If you believe you haven’t been paid all the money due to you, you might have a case against your employer for unpaid wages under federal or state labor laws. The federal Fair Labor Standards Act protects your right to earn at least the federal minimum wage, to keep your tips (except those that are paid into a valid tip pooling arrangement) and many other protections. The state of California provides even greater protections, such as providing guidelines of when you must be paid, requiring employers to pay out your earned and unused vacation time, and many more.
Common Wage Violations Which May Warrant an Unpaid Wages Case
If you believe your employer is guilty of any of the following violations, you should immediately seek professional advice from a lawyer:
Minimum Wage Violations
The current federal minimum wage is $7.25. However, in the state of California the minimum wage rate is $10.00 per hour as of January 1, 2016. With few exceptions, such as outside sales people and the parents, spouses or children of the employer, California law supersedes federal law and all nonexempt employees must be paid at least $10.00 per hour.
Underpaying Service Employees
One way an employer might break the law is by using your tips as a credit toward its obligation to pay you the minimum wage. Employers are also not permitted to make any deductions (such as credit card processing fees) from your gratuities.
Employers also must not keep any portion of your tips. All tips belong to you, not your employer. Exceptions include tip pools, where tips are shared among kitchen and wait staff, as long as your employer does not take a portion of the tips.
Final Paycheck Violations
California law also dictates limits on when you should receive your final paycheck. A non-contract employee who gives at least 72 hours advance notice of his or her intention to quit, and quits on the day of given notice, must be paid all his or her wages, including accrued vacation, on the day he or she leave the job. If you don’t give your employer 72 hours advance notice, you must still receive your final paycheck, including accrued vacation, within 72 hours of quitting.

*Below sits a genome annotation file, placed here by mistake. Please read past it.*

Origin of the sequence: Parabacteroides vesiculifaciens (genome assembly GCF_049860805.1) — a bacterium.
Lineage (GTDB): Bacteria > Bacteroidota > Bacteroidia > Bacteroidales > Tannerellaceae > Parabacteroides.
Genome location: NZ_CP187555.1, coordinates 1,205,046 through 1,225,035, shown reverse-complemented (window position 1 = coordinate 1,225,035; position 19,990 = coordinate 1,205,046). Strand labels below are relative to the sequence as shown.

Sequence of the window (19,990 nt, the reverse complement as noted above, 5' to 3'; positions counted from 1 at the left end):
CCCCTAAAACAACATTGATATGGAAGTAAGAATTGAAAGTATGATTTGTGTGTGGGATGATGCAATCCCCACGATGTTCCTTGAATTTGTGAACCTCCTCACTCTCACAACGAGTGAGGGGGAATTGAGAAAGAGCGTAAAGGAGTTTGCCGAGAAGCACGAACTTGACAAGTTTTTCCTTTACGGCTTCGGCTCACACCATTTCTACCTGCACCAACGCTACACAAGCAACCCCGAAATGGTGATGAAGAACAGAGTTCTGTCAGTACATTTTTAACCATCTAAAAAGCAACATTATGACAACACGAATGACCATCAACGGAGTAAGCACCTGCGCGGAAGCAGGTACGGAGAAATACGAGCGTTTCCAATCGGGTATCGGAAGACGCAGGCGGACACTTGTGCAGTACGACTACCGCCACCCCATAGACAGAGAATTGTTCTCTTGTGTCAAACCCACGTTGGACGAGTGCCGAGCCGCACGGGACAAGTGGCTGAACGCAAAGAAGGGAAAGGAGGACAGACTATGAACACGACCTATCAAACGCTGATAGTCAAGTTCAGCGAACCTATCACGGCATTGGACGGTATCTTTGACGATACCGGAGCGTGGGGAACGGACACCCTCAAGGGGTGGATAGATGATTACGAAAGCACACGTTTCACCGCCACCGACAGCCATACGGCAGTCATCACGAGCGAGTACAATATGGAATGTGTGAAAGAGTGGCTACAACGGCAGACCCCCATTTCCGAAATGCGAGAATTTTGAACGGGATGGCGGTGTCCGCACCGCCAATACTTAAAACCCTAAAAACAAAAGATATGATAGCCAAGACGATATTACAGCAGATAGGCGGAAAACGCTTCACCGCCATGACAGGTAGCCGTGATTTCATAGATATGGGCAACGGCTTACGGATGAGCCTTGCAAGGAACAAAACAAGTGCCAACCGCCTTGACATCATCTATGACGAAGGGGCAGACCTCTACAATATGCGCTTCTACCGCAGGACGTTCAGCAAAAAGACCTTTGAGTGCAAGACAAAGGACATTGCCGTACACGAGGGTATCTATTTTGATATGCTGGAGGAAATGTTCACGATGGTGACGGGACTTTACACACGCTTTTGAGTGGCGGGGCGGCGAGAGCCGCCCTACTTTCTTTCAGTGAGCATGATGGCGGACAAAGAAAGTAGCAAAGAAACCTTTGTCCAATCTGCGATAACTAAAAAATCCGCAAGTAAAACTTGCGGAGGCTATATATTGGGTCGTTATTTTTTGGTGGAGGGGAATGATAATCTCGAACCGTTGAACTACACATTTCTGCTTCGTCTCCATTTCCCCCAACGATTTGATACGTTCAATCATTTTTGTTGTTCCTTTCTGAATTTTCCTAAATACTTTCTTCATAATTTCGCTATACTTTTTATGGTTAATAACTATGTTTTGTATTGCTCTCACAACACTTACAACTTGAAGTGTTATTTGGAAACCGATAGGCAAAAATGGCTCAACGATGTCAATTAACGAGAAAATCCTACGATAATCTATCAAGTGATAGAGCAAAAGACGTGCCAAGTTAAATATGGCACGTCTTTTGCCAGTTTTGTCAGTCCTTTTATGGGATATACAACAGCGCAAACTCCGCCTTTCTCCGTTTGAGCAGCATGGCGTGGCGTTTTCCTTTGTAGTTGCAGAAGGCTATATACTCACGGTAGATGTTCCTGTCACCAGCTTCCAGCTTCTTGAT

If an employer terminates your employment, California law states that you are to be paid all monies due to you at the time of your discharge. If the employer fails to pay you when required to do so, , you may be eligible to receive a waiting time penalty. The waiting time penalty is not considered wages, so no deductions should be taken from the penalty payment before it its given to you.
In addition to minimum wage violations, California law provides other protections to employees:
Under California law, if an employee works more than five hours in a work day, and more than six total hours, he or she is entitled to a meal period of at least 30 minutes. Employees must be relieved of ALL duty during this meal period; otherwise, the lunch period must be compensated as regular pay. For instance, if your employer requires you to remain at your work site during your meal period, your lunch period must be paid.
In the state of California, all nonexempt employees who work more than eight hours in any given workday, or forty hours in any given work week, are entitled to overtime pay. Overtime pay, at a minimum, must be one-and-one-half times your regular rate of pay.
There is no current law in the state of California that requires an employer to provide its employees paid or unpaid vacation time. However, should an employer decide to do so, any earned vacation time is considered wages under California law. Accrued vacation time cannot be forfeited even upon termination of employment, regardless of the reason for termination. And in most cases, all earned and unused vacation time must be paid to the employee at his or her final rate of pay.
Ways to Get Help
This information is not all inclusive of all the ways employers may violate federal and state wage and hour laws. You may have a valid claim even if your complaint isn’t listed here. If you believe that your employer is violating state or federal wage laws, your first step is to try to resolve the issue internally. Oftentimes reporting the issue to your Human Resources or payroll department will rectify the problem. Make sure you follow your company’s formal procedures when doing so.
In the event that your employer still fails to respond, consider consulting an experienced employment law attorney. They are professionals who deal only in employment law and have extensive experience in this field.
In addition, if you feel that you were terminated, threatened with discharge, demoted, suspended, or if your employer retaliated against you in any other manner as a result of your claim, you should consult with an employment law attorney.
The Law Offices of Cathe L. Caraway-Howard have years of experience in defending employees’ rights in unpaid wage cases in the greater Los Angeles area. If you are unsure if you have grounds for an unpaid wages claim, please give us a call.